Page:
Standing in a wind-swept cornfield south of Bothwell, Andrew Richard can see the potential for a greener future.
The chairperson and founder of Comet BioRefining was one of about 75 people at Chuck Beresich’s Johnston Road farm, watching corn stalks being harvested and made into large bales. The corn stalks will be the feedstock for a $70 million plant slated to open in Sarnia in 2018. Richard and a group of scientists began developing the technology to turn corn stalks into dextrose sugar for use in making biochemicals and fuels.
After years of work, and securing a $10.9 million federal grant, Richard and his team are in the final stages of engineering the plant. He expects construction to begin in 2017.
Now, Comet BioRefining is trying to secure its feedstock. And it has a partner in the Cellulosic Sugar Producers Cooperative.
Cooperative Executive Director Jay Cunningham is recruiting farmers within a 100-kilometer radius of the Sarnia plant not just to supply the corn stalks but to be part owners in the plant.
The cooperative is looking for farmers to put up a $20,000 stake. In the end, coop members will own about 30 per cent of the plant.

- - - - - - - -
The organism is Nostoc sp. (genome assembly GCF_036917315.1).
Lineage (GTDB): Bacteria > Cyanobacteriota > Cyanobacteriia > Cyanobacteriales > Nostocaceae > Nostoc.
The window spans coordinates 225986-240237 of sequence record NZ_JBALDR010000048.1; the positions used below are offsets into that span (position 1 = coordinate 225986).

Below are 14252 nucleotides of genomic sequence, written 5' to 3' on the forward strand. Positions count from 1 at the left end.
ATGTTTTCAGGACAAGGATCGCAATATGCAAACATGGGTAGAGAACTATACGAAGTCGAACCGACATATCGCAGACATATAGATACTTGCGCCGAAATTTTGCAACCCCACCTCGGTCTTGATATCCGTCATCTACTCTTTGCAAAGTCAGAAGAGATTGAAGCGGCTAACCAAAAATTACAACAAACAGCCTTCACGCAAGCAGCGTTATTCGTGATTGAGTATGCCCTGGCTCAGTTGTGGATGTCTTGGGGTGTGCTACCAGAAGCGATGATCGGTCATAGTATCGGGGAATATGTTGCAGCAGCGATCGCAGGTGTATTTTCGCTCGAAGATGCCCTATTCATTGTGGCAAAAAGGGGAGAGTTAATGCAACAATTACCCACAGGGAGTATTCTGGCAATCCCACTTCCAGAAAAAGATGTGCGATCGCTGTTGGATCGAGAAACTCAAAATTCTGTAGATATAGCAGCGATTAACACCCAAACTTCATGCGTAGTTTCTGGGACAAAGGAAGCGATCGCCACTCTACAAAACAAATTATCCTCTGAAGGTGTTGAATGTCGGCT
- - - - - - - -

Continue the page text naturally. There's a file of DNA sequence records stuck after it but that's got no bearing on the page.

Campbell says that investment should be paid off within four years of the plant operating.
Campbell says the coop will own the equipment necessary to harvest the corn stalks and wheat straw. They’ll simply come to the farm, and take off what’s needed. “We want to take away the part of the corn stovers that’s been a management problem and leave the part that is good for the soil behind,” he says.
In all, the coop is looking for 55,000 acres from Sarnia to Tilbury in the area to supply 75,000 tonnes of bio mass in the form of corn or wheat straw over the course of a year.
Richard says farmers are intrigued by the idea and have been asking lots of questions during the public demonstrations in Forest and near Bothwell. He also plans public open houses to answer more in depth questions about how the process affects the land and how the material is used.
Richard is optimist local farmers will buy into the idea saying the response so far has been very good.
After years of research and development, Richard is more sure than ever that Lambton County is the perfect spot for the bio refinery.
“There is so much existing infrastructure in Sarnia, there is a skilled workforce and the local farm groups are supportive.
“We couldn’t find a better place for our plant because of the access we have to the land which is so productive that producers have to manage their stover. There are opportunities to ad value (by selling) stover that is already causing them a problem…
“All the elements are here and it is really exciting.”